What is “regularly“?
By Jerome Veldsman
Isle of Wight Council v Platt, a decision of the UK Supreme Court on 6 April 2017, dealt with the meaning of the word “regularly“.
Under the UK Education Act, if a child of compulsory school age “fails to attend regularly” at the school where he or she is a registered pupil, his or her parent is guilty of an offence, unless the child had permission from the school to be absent or some other recognised excuse applied.
A father wished to take his six year old daughter on holiday during school term, and formally applied for permission to take her out of school for seven school days. The head teacher refused the request, and threatened the father with a “fixed penalty notice” should he commit “unauthorised family holiday during term time”. Such a notice has essentially the same effect as a parking ticket – if you pay up, you are not prosecuted.
The father and daughter went on the holiday, the father received the fixed penalty notice (for GBP 60), he did not pay up, and he was prosecuted in the Isle of Wight Magistrates’ Court. The Magistrate dismissed the case, on the basis that overall the daughter’s school attendance had been above the “satisfactory attendance” percentage of 90%, despite the unauthorised holiday, so she had not “failed to attend regularly“. The Council escalated the case all the way to the Supreme Court.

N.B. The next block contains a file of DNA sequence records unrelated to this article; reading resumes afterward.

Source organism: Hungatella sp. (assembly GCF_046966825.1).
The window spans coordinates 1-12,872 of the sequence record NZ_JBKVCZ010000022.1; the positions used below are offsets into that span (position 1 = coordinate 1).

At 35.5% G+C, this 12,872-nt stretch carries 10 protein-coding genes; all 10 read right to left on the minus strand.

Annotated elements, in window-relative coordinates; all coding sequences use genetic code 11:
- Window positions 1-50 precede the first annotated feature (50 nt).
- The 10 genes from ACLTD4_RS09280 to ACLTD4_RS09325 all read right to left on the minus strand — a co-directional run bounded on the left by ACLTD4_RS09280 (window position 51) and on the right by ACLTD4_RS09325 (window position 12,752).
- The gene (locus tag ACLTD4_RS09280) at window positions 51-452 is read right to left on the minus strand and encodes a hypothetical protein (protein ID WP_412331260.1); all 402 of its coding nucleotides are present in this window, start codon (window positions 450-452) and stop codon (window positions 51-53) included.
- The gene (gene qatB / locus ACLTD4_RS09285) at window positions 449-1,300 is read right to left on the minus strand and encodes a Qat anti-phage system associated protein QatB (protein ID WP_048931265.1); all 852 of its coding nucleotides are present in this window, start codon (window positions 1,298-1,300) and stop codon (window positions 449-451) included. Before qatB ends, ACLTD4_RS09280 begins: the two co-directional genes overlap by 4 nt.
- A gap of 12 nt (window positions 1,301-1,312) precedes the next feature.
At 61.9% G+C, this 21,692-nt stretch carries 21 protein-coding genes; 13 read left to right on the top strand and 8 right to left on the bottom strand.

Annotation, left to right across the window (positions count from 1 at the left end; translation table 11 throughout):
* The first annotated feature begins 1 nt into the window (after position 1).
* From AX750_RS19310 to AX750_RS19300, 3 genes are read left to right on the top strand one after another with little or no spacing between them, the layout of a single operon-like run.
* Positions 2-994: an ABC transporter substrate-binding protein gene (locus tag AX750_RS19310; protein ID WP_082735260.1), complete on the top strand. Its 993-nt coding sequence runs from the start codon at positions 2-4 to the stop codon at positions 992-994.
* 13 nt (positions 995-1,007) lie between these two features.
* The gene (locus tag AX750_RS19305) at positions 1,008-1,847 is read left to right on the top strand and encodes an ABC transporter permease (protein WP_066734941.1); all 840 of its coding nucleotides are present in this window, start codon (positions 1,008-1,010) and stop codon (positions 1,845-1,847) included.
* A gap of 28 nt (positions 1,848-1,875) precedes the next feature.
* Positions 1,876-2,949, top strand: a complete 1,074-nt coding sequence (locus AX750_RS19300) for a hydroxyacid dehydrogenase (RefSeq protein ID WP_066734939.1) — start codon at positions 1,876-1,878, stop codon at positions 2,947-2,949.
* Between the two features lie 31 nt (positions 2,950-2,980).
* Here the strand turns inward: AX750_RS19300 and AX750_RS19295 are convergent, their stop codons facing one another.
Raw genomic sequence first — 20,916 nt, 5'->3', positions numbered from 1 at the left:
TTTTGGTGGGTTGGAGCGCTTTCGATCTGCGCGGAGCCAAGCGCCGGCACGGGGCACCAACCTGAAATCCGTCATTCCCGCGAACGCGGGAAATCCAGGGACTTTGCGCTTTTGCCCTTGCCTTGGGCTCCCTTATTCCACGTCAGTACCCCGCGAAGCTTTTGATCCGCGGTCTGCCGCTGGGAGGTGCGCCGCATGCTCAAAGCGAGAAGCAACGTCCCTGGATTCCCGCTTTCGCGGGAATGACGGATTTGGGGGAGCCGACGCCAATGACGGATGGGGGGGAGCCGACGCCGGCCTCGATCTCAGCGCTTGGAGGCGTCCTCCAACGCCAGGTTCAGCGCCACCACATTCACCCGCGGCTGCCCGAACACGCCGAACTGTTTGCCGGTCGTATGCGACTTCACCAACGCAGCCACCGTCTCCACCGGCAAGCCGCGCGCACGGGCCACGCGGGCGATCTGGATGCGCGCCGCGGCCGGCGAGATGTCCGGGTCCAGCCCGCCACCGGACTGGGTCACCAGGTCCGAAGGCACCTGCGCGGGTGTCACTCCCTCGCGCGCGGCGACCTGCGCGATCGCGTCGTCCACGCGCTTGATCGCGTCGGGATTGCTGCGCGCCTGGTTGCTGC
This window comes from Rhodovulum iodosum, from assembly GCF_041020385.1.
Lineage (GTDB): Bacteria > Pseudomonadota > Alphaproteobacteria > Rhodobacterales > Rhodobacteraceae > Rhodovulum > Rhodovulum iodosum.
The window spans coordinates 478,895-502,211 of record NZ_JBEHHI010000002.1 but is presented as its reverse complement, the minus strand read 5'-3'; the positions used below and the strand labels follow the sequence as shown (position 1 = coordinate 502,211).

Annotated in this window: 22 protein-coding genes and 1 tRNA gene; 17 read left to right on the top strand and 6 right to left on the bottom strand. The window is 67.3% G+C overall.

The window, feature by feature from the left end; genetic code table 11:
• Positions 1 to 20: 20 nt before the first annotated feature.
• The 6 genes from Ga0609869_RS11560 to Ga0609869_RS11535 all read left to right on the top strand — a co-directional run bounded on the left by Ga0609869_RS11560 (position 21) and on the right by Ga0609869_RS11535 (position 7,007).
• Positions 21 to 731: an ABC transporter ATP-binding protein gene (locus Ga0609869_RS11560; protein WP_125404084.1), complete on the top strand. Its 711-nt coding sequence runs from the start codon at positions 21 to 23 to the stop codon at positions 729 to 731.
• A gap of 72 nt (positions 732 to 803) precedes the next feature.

‘There are at least three possible meanings of “regularly” in [the UK Education Act]:
(a) evenly spaced, as in “he attends Church regularly every Sunday”;
(b) sufficiently often, as in “he attends Church regularly, almost every week”; or
(c) in accordance with the rules, as in “he attends Church when he is required to do so”.‘
The very lengthy judgment concluded in favour of (c): in the UK Education Act, ‘“regularly” means “in accordance with the rules prescribed by the school”‘.
A case decided in Durban in 1950 (Higgs v Grant), dealt with the word “regularly” regarding interest payments under the following provisions:
“so long as the said principal debt … remain[s] owing [the borrower] shall regularly pay interest thereon … at the rate of … on the last days of March and September, in each year …“
The borrower failed to make the first interest payment, and the lender called up the loan. The borrower argued that “regularly” means something less stringent than “punctually”. The Court disagreed: “‘Regularly’ means in this context ‘observing fixed times for, or never failing in, the performance of’ the duty’. … This, in my opinion, is the equivalent of ‘punctually, according to the terms agreed’.”